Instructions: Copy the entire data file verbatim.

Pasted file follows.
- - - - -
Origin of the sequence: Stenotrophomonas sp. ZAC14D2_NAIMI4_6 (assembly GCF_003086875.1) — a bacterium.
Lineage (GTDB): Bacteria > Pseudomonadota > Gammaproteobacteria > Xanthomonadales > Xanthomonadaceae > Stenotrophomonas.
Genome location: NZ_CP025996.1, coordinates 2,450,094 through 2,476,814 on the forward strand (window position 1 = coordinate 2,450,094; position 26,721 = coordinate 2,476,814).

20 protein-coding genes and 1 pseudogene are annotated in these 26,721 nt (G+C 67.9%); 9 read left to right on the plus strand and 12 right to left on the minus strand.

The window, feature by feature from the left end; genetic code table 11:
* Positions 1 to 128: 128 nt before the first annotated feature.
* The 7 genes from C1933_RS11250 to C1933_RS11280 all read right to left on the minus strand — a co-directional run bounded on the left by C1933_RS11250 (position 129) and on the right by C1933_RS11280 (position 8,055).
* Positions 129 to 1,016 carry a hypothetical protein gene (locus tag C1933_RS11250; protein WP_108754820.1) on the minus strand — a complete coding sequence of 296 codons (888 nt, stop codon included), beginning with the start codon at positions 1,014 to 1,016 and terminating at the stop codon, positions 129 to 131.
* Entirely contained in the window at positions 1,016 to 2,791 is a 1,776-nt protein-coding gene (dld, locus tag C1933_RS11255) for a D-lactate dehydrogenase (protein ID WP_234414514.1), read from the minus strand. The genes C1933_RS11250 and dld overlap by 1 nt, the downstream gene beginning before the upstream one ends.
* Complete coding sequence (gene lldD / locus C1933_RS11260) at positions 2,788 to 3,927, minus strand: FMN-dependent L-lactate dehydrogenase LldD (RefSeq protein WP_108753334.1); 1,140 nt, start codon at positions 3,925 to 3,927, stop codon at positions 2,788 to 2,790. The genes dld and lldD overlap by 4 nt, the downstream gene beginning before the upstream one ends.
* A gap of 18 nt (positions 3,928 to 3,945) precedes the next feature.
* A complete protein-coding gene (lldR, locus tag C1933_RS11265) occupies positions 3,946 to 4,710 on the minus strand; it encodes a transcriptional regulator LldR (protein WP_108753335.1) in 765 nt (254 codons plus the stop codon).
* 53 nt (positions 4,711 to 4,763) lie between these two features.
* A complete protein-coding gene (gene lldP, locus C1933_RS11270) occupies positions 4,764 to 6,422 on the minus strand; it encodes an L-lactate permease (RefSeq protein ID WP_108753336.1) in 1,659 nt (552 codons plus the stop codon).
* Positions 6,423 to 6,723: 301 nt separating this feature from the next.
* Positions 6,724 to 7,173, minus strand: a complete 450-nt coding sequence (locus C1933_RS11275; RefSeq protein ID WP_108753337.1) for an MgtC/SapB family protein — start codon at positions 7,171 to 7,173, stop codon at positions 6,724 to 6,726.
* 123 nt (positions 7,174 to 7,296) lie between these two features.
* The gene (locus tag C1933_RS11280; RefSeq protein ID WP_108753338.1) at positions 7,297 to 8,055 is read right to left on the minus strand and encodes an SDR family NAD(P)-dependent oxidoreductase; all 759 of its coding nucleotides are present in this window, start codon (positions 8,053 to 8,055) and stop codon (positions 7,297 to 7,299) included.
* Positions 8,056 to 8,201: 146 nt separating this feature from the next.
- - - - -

Origin of the sequence: Stenotrophomonas sp. ZAC14D2_NAIMI4_6 (assembly GCF_003086875.1) — a bacterium.
Lineage (GTDB): Bacteria > Pseudomonadota > Gammaproteobacteria > Xanthomonadales > Xanthomonadaceae > Stenotrophomonas.
Genome location: NZ_CP025996.1, coordinates 2,450,094 through 2,476,814 on the forward strand (window position 1 = coordinate 2,450,094; position 26,721 = coordinate 2,476,814).

20 protein-coding genes and 1 pseudogene are annotated in these 26,721 nt (G+C 67.9%); 9 read left to right on the plus strand and 12 right to left on the minus strand.

The window, feature by feature from the left end; genetic code table 11:
* Positions 1 to 128: 128 nt before the first annotated feature.
* The 7 genes from C1933_RS11250 to C1933_RS11280 all read right to left on the minus strand — a co-directional run bounded on the left by C1933_RS11250 (position 129) and on the right by C1933_RS11280 (position 8,055).
* Positions 129 to 1,016 carry a hypothetical protein gene (locus tag C1933_RS11250; protein WP_108754820.1) on the minus strand — a complete coding sequence of 296 codons (888 nt, stop codon included), beginning with the start codon at positions 1,014 to 1,016 and terminating at the stop codon, positions 129 to 131.
* Entirely contained in the window at positions 1,016 to 2,791 is a 1,776-nt protein-coding gene (dld, locus tag C1933_RS11255) for a D-lactate dehydrogenase (protein ID WP_234414514.1), read from the minus strand. The genes C1933_RS11250 and dld overlap by 1 nt, the downstream gene beginning before the upstream one ends.
* Complete coding sequence (gene lldD / locus C1933_RS11260) at positions 2,788 to 3,927, minus strand: FMN-dependent L-lactate dehydrogenase LldD (RefSeq protein WP_108753334.1); 1,140 nt, start codon at positions 3,925 to 3,927, stop codon at positions 2,788 to 2,790. The genes dld and lldD overlap by 4 nt, the downstream gene beginning before the upstream one ends.
* A gap of 18 nt (positions 3,928 to 3,945) precedes the next feature.
* A complete protein-coding gene (lldR, locus tag C1933_RS11265) occupies positions 3,946 to 4,710 on the minus strand; it encodes a transcriptional regulator LldR (protein WP_108753335.1) in 765 nt (254 codons plus the stop codon).
* 53 nt (positions 4,711 to 4,763) lie between these two features.
* A complete protein-coding gene (gene lldP, locus C1933_RS11270) occupies positions 4,764 to 6,422 on the minus strand; it encodes an L-lactate permease (RefSeq protein ID WP_108753336.1) in 1,659 nt (552 codons plus the stop codon).
* Positions 6,423 to 6,723: 301 nt separating this feature from the next.
* Positions 6,724 to 7,173, minus strand: a complete 450-nt coding sequence (locus C1933_RS11275; RefSeq protein ID WP_108753337.1) for an MgtC/SapB family protein — start codon at positions 7,171 to 7,173, stop codon at positions 6,724 to 6,726.
* 123 nt (positions 7,174 to 7,296) lie between these two features.
* The gene (locus tag C1933_RS11280; RefSeq protein ID WP_108753338.1) at positions 7,297 to 8,055 is read right to left on the minus strand and encodes an SDR family NAD(P)-dependent oxidoreductase; all 759 of its coding nucleotides are present in this window, start codon (positions 8,053 to 8,055) and stop codon (positions 7,297 to 7,299) included.
* Positions 8,056 to 8,201: 146 nt separating this feature from the next.